Effective advisory boards challenge the management team’s thinking, prodding them to flesh out their thinking and develop contingency plans.
Of course, even a wise board is rendered useless if its advice is ignored. One of the barriers to advisors being heard is a temperamental founder. “A lot of entrepreneurial people don’t like rules or supervision,” Weinfurter says. “They tend to be passionate and focused, and they tend to think they’re right.”
In Weinfurter’s first startup, a senior board member observed that he only heeded the board advice he already agreed with. Weinfurter now believes that he would have been better off soliciting more honest feedback—and taking it to heart. At his current company, the sales effectiveness firm GrowthPlay, he is far more diligent about engaging his board and listening to advisors’ suggestions.
“Entrepreneurs tend to come from marketing, product development, engineering, sales, or finance,” Weinfurter says. “Not many former human resources leaders are running new businesses.” Because it is not top-of-mind for most entrepreneurs, mid-stage companies often lack capable strategic HR support.
Weinfurter’s own background was in sales and sales management for General Electric when he started his first company, the business services firm the Parson Group. An expansion into California, which required him to put together a new team from scratch, exposed his shortcomings. With minimal process or recruitment tools in place, he and his team simply interviewed a slate of candidates and hired the individuals they thought were the best of the bunch. He managed to get about half his team wrong before the Chairman of the Board sent him to California, where he spent nine months clearing up his mistakes.
“That’s when I became an apostle of putting process and discipline in place to go from the early stage to the next stage,” he says. As part of a much broader, more disciplined recruitment process, the company instituted specific competency-based role descriptions and assessed the entire team of current employees to determine what competencies and experience best correlated to success.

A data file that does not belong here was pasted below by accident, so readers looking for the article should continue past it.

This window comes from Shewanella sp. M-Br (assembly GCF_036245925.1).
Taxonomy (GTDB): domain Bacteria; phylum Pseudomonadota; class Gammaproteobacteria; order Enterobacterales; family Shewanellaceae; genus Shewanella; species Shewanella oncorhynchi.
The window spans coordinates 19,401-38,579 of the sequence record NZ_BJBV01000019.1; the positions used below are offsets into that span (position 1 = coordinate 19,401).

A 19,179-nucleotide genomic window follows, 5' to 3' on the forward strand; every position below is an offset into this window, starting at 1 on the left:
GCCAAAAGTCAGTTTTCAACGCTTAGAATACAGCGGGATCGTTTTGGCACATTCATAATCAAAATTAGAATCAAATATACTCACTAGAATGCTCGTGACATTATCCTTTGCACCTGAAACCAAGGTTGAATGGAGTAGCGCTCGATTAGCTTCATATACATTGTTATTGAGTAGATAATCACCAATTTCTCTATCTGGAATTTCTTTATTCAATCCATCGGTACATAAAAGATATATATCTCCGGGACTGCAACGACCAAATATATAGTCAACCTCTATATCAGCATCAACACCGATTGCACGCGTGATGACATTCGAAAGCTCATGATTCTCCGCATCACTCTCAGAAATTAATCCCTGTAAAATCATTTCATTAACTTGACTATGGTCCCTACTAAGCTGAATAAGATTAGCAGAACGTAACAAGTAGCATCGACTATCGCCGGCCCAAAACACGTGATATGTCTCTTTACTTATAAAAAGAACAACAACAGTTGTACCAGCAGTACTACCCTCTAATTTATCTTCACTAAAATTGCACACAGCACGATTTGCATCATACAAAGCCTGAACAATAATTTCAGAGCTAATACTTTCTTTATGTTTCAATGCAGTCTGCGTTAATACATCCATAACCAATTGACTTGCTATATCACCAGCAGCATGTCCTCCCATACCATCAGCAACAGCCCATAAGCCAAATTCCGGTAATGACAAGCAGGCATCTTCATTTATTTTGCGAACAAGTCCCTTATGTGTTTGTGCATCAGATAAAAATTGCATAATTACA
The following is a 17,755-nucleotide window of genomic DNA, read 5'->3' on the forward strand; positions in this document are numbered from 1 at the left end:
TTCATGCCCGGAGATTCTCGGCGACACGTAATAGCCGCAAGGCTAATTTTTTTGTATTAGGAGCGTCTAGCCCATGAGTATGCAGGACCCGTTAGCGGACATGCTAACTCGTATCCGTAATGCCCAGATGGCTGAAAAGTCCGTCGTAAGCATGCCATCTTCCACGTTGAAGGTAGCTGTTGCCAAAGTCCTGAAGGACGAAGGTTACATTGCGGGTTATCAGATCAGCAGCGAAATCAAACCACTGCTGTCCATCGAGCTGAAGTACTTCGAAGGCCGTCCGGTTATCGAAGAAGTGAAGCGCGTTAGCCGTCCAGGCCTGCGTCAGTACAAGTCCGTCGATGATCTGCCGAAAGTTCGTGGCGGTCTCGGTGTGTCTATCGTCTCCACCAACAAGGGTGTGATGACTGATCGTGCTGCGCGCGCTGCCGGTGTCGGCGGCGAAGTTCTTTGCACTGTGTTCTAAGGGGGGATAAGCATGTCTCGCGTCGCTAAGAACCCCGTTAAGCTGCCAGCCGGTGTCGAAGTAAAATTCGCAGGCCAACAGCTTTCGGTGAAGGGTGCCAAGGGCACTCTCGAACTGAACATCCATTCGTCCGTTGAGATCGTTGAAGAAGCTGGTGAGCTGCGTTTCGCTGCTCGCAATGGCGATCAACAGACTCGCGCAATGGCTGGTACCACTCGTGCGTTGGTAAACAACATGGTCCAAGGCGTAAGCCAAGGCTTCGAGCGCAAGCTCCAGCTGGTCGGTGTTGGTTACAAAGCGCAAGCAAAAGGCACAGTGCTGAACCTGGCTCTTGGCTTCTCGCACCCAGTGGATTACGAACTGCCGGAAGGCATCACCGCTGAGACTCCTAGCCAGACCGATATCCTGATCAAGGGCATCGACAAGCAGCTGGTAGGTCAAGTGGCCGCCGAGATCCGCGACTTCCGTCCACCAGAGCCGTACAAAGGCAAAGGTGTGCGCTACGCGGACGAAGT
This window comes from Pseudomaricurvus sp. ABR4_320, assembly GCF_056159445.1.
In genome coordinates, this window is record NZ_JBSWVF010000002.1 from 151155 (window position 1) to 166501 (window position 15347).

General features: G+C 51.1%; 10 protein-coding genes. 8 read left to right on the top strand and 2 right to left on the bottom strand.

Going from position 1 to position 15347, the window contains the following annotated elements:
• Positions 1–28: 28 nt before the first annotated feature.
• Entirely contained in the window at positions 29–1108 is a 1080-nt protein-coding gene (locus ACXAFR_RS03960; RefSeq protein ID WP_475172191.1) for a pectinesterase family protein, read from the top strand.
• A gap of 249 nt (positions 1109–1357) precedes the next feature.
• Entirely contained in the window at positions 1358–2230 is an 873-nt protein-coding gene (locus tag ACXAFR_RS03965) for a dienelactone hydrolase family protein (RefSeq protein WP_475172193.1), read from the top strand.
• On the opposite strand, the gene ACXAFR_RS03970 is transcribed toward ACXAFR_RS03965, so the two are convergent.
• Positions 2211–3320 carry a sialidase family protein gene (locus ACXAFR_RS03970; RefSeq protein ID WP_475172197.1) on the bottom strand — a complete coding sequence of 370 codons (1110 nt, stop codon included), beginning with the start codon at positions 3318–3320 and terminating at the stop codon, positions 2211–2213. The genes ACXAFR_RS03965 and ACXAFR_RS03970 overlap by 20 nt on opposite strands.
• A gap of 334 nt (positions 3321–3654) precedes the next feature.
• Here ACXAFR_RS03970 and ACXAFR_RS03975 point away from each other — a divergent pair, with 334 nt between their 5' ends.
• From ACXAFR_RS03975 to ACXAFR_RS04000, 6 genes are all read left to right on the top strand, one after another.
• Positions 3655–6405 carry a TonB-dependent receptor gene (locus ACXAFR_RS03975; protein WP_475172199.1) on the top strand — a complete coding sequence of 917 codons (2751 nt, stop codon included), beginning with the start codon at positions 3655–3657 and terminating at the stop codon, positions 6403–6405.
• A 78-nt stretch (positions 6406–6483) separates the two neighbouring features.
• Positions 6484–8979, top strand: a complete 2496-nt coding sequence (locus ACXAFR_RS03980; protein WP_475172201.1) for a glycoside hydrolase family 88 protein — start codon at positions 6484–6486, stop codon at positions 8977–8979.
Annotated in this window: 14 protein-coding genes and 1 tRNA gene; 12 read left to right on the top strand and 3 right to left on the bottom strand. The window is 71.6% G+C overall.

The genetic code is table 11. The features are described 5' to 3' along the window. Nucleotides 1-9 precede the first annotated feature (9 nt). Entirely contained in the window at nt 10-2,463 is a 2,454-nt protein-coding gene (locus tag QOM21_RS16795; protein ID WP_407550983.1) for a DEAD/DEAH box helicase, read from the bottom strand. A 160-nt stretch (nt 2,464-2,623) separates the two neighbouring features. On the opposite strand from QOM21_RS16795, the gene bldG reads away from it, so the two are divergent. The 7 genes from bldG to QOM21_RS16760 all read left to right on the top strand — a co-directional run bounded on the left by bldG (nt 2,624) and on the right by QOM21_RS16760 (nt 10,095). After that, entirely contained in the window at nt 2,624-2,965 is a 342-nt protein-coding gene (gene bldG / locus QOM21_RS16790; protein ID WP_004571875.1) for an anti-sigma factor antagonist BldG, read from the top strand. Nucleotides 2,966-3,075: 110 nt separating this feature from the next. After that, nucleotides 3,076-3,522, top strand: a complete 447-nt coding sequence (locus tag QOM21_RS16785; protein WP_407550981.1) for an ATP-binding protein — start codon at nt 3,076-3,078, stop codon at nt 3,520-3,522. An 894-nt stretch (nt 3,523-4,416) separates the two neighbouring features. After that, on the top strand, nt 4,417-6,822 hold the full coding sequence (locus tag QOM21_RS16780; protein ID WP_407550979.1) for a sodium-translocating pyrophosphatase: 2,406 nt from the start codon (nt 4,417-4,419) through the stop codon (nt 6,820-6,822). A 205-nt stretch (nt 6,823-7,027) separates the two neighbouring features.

The result? “We reduced the turnover rate from 50 percent to five percent in one year.” This company enjoyed organic growth from startup to $150 million in revenue in six years and went through a highly successful IPO.
Timing the rollout of this recruiting process is critical to its success, Weinfurter says. Early on, a company might need an accountant to keep the books. As the business grows, however, it needs an accounting manager, then a controller, and finally a CFO. Hire for that CFO too early, and the company will not have the reputation or the budget to attract a capable candidate for that role or get the right person to fulfill the company’s immediate needs.
“If you think that through,” he says, “then you specifically and deliberately recruit people who are going to be able to execute well in the role as it needs to be designed for the business at that particular stage.”
This recruitment effort is the first step in consciously building a culture that supports an engaged workforce that is equipped to take on the task of scaling the company.
“Getting the people part of it right it critical,” Weinfurter says. “The right people do all the things that are necessary to get the business to grow: they get the product right; they get the service right; the culture is healthy; they get a motivated team behind them. Everything else falls in line. If you don’t have this right, the opposite happens. It’s a painful and expensive mess.”
Fred Schmalz is the business editor of Kellogg Insight.